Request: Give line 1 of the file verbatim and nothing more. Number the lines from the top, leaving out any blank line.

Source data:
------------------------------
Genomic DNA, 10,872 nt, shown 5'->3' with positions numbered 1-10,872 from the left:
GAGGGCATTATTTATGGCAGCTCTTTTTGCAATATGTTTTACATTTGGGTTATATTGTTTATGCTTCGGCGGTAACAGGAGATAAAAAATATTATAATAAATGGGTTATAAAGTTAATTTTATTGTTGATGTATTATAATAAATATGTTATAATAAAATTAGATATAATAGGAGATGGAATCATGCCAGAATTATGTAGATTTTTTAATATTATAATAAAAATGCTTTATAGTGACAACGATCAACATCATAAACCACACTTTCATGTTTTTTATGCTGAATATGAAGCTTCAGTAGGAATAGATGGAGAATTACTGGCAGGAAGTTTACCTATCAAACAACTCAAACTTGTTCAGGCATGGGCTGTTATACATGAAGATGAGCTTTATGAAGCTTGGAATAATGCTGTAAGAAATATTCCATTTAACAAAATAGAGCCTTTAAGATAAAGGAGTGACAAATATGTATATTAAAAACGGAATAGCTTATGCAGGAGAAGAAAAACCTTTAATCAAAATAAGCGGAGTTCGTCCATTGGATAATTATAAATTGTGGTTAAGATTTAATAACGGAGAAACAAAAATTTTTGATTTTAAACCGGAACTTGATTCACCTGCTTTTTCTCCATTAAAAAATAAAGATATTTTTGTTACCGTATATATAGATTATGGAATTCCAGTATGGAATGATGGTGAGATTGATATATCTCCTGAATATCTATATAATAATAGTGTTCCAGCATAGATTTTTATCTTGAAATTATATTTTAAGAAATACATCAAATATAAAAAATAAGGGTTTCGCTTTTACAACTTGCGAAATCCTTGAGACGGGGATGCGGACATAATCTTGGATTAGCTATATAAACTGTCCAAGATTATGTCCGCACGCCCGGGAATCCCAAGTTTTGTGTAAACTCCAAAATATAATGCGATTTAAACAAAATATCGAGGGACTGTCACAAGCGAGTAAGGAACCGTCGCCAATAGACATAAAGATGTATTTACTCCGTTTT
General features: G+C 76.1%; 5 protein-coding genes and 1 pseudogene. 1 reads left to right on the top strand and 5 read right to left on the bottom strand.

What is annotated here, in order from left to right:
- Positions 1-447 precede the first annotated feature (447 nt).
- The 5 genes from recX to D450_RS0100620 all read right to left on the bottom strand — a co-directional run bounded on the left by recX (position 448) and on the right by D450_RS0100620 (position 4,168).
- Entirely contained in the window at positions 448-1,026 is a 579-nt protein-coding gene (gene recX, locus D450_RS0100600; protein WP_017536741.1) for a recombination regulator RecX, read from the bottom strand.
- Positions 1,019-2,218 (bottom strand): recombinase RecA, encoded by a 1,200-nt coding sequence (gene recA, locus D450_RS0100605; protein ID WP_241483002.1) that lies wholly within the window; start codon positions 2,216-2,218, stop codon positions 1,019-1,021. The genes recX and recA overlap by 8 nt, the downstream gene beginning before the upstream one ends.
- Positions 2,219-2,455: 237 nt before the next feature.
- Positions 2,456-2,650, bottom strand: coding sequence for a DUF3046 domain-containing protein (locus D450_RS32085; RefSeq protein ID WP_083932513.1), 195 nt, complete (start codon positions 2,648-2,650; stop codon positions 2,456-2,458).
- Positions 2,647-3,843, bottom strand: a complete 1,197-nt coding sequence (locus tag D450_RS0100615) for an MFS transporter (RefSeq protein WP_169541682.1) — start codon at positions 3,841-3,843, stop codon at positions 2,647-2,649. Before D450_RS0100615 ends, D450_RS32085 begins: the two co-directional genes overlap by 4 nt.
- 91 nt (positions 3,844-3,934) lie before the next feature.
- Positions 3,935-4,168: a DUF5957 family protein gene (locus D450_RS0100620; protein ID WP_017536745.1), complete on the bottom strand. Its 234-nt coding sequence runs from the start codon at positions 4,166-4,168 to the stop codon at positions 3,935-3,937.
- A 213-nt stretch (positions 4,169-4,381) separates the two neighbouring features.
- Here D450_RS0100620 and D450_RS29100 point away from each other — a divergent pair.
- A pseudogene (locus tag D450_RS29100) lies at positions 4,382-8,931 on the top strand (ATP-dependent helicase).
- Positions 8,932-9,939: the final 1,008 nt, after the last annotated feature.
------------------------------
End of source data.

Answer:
Genomic DNA, 10,872 nt, shown 5'->3' with positions numbered 1-10,872 from the left: